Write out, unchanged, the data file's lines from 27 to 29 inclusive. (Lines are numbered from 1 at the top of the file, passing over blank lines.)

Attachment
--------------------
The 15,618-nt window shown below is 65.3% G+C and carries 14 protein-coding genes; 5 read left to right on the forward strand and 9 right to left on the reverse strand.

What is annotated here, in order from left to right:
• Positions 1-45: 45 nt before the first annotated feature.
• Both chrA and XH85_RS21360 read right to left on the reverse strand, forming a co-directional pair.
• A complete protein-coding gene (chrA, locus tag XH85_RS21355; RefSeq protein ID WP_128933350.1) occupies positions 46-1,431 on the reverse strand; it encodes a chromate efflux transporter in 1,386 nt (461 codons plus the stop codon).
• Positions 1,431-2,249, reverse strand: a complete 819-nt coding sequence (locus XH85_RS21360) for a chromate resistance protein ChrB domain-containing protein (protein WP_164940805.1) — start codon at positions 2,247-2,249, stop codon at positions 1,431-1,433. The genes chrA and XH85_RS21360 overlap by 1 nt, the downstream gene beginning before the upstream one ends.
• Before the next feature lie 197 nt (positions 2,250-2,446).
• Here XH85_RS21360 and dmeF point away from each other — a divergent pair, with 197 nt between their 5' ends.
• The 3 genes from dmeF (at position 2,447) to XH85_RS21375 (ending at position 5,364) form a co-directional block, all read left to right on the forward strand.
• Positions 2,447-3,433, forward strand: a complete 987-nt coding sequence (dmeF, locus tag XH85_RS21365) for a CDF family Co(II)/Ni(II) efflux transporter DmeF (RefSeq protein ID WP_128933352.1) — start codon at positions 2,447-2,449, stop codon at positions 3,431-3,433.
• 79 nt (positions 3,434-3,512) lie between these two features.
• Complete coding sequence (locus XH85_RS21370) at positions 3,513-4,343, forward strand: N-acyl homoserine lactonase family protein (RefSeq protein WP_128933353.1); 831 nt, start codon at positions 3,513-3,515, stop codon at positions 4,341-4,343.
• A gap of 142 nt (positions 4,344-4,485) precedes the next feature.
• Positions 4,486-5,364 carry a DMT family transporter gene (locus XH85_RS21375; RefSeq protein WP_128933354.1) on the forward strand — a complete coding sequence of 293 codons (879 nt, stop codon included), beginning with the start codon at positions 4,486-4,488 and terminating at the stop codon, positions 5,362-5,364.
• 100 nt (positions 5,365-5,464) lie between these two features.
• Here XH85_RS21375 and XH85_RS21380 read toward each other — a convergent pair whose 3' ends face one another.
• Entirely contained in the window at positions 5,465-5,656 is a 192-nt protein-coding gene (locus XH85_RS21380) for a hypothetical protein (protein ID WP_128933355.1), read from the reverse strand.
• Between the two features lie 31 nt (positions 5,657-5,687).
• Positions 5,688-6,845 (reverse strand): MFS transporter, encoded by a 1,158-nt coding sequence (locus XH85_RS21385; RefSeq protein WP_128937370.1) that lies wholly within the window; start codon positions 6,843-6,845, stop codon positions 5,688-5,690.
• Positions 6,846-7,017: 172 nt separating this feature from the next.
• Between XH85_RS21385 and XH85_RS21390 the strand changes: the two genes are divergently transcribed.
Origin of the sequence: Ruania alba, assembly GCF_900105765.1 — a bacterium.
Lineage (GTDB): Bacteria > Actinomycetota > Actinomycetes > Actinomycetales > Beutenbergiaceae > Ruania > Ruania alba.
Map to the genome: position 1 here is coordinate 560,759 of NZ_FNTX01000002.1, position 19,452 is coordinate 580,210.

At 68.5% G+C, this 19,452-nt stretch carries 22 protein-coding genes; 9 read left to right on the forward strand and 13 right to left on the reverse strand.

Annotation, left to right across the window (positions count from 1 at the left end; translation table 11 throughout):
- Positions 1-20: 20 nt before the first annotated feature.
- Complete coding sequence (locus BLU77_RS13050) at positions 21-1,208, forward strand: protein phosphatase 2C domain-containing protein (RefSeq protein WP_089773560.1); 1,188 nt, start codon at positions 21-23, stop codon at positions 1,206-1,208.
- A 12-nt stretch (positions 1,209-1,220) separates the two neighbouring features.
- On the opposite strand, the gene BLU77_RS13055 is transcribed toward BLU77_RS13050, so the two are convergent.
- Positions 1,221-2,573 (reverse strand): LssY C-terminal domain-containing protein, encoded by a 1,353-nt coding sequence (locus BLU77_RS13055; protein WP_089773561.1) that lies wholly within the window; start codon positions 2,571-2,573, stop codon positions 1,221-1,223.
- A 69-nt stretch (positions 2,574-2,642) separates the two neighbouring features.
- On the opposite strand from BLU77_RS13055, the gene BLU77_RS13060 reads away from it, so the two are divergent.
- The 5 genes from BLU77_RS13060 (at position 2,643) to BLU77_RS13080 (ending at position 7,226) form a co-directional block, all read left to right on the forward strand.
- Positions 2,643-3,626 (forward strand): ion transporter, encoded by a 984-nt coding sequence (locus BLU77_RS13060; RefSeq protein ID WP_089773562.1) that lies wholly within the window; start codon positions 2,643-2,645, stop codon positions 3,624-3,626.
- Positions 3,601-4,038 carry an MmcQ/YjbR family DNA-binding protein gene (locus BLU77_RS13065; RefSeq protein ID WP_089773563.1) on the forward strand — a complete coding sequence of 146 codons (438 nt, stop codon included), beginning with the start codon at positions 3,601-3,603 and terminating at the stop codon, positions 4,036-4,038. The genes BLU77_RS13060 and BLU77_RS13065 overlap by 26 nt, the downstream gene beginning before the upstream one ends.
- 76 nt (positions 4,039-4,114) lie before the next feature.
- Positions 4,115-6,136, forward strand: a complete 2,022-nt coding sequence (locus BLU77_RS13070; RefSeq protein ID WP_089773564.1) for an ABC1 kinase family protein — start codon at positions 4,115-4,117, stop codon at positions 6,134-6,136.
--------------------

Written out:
- Positions 1-20: 20 nt before the first annotated feature.
- Complete coding sequence (locus BLU77_RS13050) at positions 21-1,208, forward strand: protein phosphatase 2C domain-containing protein (RefSeq protein WP_089773560.1); 1,188 nt, start codon at positions 21-23, stop codon at positions 1,206-1,208.
- A 12-nt stretch (positions 1,209-1,220) separates the two neighbouring features.